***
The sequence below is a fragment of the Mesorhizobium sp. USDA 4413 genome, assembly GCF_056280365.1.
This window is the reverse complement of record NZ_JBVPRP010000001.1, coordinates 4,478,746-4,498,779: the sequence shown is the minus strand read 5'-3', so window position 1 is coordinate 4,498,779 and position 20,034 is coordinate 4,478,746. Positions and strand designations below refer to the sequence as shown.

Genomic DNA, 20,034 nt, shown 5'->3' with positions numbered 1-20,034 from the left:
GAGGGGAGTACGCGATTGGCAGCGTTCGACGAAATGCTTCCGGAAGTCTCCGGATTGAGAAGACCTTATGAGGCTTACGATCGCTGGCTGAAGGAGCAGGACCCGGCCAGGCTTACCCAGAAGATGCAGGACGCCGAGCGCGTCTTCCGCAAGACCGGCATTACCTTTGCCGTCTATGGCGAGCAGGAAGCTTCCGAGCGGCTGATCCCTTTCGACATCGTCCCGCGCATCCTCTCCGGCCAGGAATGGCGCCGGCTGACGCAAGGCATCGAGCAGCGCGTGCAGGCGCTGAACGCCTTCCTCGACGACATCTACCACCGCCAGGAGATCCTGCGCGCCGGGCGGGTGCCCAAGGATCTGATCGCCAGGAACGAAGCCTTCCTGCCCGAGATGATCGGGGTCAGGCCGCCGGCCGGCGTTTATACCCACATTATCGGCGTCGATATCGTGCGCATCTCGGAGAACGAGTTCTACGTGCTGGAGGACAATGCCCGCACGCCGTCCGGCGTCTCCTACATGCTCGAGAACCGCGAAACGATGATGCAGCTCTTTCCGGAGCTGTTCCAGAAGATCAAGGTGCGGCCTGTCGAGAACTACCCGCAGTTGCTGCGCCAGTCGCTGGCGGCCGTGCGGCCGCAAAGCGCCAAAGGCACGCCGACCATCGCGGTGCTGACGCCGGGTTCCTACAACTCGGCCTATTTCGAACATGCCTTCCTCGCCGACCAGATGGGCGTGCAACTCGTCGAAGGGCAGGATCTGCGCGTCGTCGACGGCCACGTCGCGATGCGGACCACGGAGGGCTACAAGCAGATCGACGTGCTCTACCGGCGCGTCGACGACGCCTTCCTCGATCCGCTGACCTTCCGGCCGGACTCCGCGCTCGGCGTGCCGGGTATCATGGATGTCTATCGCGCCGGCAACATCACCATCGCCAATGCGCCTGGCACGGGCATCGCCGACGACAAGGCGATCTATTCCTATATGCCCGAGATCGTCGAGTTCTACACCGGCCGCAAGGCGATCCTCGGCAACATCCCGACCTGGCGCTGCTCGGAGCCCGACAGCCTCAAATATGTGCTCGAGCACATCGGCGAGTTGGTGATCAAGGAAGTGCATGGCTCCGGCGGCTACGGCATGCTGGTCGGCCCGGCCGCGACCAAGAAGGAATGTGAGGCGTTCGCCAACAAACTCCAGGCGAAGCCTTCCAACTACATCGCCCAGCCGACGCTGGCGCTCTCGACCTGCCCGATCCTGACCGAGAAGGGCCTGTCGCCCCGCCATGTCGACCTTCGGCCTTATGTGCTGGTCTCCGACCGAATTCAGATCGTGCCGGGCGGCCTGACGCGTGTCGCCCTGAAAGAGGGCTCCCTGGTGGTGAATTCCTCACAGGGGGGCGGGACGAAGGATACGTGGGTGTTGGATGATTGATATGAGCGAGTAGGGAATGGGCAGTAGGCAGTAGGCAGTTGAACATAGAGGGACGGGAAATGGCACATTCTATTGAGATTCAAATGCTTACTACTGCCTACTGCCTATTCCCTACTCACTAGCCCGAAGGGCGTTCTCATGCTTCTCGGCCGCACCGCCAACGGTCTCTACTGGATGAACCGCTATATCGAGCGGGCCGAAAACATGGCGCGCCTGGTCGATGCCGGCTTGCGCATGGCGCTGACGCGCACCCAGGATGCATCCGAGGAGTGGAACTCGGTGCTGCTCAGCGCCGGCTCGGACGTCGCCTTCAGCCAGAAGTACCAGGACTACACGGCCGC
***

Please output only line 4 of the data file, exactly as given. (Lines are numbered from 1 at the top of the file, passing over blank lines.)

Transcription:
GAGGGGAGTACGCGATTGGCAGCGTTCGACGAAATGCTTCCGGAAGTCTCCGGATTGAGAAGACCTTATGAGGCTTACGATCGCTGGCTGAAGGAGCAGGACCCGGCCAGGCTTACCCAGAAGATGCAGGACGCCGAGCGCGTCTTCCGCAAGACCGGCATTACCTTTGCCGTCTATGGCGAGCAGGAAGCTTCCGAGCGGCTGATCCCTTTCGACATCGTCCCGCGCATCCTCTCCGGCCAGGAATGGCGCCGGCTGACGCAAGGCATCGAGCAGCGCGTGCAGGCGCTGAACGCCTTCCTCGACGACATCTACCACCGCCAGGAGATCCTGCGCGCCGGGCGGGTGCCCAAGGATCTGATCGCCAGGAACGAAGCCTTCCTGCCCGAGATGATCGGGGTCAGGCCGCCGGCCGGCGTTTATACCCACATTATCGGCGTCGATATCGTGCGCATCTCGGAGAACGAGTTCTACGTGCTGGAGGACAATGCCCGCACGCCGTCCGGCGTCTCCTACATGCTCGAGAACCGCGAAACGATGATGCAGCTCTTTCCGGAGCTGTTCCAGAAGATCAAGGTGCGGCCTGTCGAGAACTACCCGCAGTTGCTGCGCCAGTCGCTGGCGGCCGTGCGGCCGCAAAGCGCCAAAGGCACGCCGACCATCGCGGTGCTGACGCCGGGTTCCTACAACTCGGCCTATTTCGAACATGCCTTCCTCGCCGACCAGATGGGCGTGCAACTCGTCGAAGGGCAGGATCTGCGCGTCGTCGACGGCCACGTCGCGATGCGGACCACGGAGGGCTACAAGCAGATCGACGTGCTCTACCGGCGCGTCGACGACGCCTTCCTCGATCCGCTGACCTTCCGGCCGGACTCCGCGCTCGGCGTGCCGGGTATCATGGATGTCTATCGCGCCGGCAACATCACCATCGCCAATGCGCCTGGCACGGGCATCGCCGACGACAAGGCGATCTATTCCTATATGCCCGAGATCGTCGAGTTCTACACCGGCCGCAAGGCGATCCTCGGCAACATCCCGACCTGGCGCTGCTCGGAGCCCGACAGCCTCAAATATGTGCTCGAGCACATCGGCGAGTTGGTGATCAAGGAAGTGCATGGCTCCGGCGGCTACGGCATGCTGGTCGGCCCGGCCGCGACCAAGAAGGAATGTGAGGCGTTCGCCAACAAACTCCAGGCGAAGCCTTCCAACTACATCGCCCAGCCGACGCTGGCGCTCTCGACCTGCCCGATCCTGACCGAGAAGGGCCTGTCGCCCCGCCATGTCGACCTTCGGCCTTATGTGCTGGTCTCCGACCGAATTCAGATCGTGCCGGGCGGCCTGACGCGTGTCGCCCTGAAAGAGGGCTCCCTGGTGGTGAATTCCTCACAGGGGGGCGGGACGAAGGATACGTGGGTGTTGGATGATTGATATGAGCGAGTAGGGAATGGGCAGTAGGCAGTAGGCAGTTGAACATAGAGGGACGGGAAATGGCACATTCTATTGAGATTCAAATGCTTACTACTGCCTACTGCCTATTCCCTACTCACTAGCCCGAAGGGCGTTCTCATGCTTCTCGGCCGCACCGCCAACGGTCTCTACTGGATGAACCGCTATATCGAGCGGGCCGAAAACATGGCGCGCCTGGTCGATGCCGGCTTGCGCATGGCGCTGACGCGCACCCAGGATGCATCCGAGGAGTGGAACTCGGTGCTGCTCAGCGCCGGCTCGGACGTCGCCTTCAGCCAGAAGTACCAGGACTACACGGCCGC